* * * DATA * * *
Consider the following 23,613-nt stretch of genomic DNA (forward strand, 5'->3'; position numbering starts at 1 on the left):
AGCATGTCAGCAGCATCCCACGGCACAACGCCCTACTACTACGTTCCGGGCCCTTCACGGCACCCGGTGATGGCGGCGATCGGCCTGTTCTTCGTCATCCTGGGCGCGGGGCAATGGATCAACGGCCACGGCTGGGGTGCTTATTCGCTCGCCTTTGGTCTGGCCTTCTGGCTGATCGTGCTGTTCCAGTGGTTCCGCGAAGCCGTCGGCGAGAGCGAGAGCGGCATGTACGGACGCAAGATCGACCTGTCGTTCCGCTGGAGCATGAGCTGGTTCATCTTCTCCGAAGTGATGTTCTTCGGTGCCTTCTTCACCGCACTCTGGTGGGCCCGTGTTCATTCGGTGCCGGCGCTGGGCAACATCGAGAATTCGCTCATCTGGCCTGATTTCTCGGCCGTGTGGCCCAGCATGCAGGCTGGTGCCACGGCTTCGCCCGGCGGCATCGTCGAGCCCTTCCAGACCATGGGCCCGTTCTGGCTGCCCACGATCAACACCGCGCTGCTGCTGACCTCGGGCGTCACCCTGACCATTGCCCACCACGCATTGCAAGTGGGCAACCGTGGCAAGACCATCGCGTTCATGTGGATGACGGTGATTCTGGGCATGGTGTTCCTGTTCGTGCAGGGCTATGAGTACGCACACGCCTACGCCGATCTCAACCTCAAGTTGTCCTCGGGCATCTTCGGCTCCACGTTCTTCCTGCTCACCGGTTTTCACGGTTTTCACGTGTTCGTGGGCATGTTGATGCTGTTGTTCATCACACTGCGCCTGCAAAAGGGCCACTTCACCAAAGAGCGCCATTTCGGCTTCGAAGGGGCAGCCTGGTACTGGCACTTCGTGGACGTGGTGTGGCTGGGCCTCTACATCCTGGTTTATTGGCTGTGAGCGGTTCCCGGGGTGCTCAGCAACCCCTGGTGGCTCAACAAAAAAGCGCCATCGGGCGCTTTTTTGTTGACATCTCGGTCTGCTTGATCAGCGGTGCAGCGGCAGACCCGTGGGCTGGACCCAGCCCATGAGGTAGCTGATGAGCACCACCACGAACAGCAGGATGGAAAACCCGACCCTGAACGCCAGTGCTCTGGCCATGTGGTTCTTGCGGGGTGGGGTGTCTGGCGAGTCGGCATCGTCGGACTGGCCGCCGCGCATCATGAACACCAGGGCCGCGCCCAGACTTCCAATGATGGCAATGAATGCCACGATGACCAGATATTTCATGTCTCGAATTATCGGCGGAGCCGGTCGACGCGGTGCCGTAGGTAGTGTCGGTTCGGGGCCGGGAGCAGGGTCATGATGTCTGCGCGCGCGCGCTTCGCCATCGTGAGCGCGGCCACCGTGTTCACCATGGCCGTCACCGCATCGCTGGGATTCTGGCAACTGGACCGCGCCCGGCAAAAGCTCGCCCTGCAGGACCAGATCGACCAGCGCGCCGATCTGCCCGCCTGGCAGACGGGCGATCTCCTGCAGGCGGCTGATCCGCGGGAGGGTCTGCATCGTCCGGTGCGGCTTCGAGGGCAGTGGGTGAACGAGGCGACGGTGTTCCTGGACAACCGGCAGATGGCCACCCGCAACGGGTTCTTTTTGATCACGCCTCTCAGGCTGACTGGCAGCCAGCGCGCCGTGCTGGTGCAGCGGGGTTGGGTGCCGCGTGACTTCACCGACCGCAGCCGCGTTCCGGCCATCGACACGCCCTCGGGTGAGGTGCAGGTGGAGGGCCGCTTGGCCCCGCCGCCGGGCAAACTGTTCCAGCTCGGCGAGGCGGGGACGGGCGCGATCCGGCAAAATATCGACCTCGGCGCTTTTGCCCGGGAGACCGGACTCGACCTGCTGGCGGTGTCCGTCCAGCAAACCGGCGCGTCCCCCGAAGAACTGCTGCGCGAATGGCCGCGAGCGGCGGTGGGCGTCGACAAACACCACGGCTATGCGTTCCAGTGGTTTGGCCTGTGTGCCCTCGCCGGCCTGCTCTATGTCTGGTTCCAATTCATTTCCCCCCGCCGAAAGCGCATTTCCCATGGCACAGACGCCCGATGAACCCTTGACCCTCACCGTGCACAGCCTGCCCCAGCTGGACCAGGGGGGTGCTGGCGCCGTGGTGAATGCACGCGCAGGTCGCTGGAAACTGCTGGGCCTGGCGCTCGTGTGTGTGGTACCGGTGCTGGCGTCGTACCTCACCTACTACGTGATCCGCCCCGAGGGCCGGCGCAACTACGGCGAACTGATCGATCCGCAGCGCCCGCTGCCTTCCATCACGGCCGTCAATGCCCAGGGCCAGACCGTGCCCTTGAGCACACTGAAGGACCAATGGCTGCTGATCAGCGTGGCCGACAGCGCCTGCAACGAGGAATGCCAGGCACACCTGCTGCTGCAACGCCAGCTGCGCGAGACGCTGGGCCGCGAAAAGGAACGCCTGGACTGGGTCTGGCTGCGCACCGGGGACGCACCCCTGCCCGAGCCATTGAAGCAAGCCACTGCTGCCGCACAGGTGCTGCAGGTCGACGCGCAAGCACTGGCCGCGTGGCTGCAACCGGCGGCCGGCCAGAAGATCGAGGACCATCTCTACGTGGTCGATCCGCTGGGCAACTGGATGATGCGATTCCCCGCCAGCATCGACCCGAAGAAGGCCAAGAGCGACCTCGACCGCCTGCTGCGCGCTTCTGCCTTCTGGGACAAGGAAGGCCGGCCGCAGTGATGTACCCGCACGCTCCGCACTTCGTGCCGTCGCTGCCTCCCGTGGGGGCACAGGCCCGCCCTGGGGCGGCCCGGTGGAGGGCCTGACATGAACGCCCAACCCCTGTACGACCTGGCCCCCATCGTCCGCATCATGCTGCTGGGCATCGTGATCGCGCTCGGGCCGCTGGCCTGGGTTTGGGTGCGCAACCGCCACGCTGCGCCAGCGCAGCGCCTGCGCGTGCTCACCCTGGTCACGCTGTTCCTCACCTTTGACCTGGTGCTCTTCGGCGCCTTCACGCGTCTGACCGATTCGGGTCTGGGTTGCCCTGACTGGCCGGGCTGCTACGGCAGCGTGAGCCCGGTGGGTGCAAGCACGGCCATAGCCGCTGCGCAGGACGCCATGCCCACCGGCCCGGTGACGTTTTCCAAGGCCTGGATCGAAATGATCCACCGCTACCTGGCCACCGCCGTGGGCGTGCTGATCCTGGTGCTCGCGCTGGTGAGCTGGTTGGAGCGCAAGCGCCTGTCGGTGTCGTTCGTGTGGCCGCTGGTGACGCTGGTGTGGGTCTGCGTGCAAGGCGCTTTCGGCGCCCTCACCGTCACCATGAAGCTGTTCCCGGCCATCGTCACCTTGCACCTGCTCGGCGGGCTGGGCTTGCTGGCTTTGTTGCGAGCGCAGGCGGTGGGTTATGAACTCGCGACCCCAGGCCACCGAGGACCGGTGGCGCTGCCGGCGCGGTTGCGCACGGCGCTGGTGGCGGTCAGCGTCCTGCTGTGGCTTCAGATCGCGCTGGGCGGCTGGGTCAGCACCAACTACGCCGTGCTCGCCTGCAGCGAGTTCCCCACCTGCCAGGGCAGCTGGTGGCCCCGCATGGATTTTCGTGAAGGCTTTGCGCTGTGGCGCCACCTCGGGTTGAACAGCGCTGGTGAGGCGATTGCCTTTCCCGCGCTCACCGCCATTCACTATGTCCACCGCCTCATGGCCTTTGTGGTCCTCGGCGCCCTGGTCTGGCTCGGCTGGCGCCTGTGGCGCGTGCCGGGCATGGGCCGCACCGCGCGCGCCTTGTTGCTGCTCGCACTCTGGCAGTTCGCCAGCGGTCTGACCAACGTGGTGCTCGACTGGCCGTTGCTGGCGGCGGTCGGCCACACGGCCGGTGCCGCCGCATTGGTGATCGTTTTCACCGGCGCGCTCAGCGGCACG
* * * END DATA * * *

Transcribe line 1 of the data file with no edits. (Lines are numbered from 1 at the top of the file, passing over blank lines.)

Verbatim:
Consider the following 23,613-nt stretch of genomic DNA (forward strand, 5'->3'; position numbering starts at 1 on the left):